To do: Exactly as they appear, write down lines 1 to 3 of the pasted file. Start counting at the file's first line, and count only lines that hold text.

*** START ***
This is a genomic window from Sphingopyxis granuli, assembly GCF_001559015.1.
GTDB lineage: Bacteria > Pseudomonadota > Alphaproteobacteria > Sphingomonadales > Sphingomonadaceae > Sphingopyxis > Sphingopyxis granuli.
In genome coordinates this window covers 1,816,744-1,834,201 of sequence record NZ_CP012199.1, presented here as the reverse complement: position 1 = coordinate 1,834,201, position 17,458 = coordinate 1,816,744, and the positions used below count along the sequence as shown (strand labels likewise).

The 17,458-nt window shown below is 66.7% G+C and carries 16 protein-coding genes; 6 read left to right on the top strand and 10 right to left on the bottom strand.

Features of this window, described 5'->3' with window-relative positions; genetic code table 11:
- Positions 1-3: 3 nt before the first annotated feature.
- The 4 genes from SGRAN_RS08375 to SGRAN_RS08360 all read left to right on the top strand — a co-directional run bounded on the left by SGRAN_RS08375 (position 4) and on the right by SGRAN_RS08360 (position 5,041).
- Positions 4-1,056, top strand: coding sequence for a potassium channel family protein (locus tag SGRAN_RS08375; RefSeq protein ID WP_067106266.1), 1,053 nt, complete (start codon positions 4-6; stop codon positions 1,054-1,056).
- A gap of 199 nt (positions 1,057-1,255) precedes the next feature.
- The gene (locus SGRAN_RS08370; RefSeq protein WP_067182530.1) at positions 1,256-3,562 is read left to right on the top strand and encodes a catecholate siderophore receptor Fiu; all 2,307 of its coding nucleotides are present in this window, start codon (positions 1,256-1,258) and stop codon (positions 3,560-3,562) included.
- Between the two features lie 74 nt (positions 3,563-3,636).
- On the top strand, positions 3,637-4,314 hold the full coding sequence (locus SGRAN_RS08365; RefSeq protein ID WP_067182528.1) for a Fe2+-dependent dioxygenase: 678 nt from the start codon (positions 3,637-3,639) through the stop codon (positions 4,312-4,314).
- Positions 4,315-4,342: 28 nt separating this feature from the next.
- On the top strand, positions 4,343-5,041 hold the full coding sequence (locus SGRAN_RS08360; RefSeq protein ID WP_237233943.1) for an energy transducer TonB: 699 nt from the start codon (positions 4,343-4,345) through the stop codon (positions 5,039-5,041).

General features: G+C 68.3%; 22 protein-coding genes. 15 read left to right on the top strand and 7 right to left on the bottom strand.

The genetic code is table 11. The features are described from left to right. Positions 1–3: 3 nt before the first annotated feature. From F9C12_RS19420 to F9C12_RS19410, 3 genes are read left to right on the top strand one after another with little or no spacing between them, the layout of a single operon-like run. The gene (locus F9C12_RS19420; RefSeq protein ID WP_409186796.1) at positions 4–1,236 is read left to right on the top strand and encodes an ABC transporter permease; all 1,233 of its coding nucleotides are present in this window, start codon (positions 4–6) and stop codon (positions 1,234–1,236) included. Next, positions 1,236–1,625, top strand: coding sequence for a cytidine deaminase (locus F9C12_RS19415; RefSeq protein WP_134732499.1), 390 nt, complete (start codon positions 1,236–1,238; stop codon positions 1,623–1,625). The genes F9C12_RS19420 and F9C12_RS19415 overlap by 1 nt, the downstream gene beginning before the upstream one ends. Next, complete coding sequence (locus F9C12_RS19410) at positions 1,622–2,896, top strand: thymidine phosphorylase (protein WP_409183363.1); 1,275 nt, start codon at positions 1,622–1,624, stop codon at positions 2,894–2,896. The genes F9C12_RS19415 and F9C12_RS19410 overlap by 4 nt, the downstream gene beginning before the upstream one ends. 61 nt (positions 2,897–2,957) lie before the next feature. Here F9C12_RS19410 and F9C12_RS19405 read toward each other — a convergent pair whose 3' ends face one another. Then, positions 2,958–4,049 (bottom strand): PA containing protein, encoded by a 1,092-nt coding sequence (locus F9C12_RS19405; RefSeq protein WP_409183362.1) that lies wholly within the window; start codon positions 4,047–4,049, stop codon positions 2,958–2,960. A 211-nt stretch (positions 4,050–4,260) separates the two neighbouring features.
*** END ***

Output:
This is a genomic window from Sphingopyxis granuli, assembly GCF_001559015.1.
GTDB lineage: Bacteria > Pseudomonadota > Alphaproteobacteria > Sphingomonadales > Sphingomonadaceae > Sphingopyxis > Sphingopyxis granuli.
In genome coordinates this window covers 1,816,744-1,834,201 of sequence record NZ_CP012199.1, presented here as the reverse complement: position 1 = coordinate 1,834,201, position 17,458 = coordinate 1,816,744, and the positions used below count along the sequence as shown (strand labels likewise).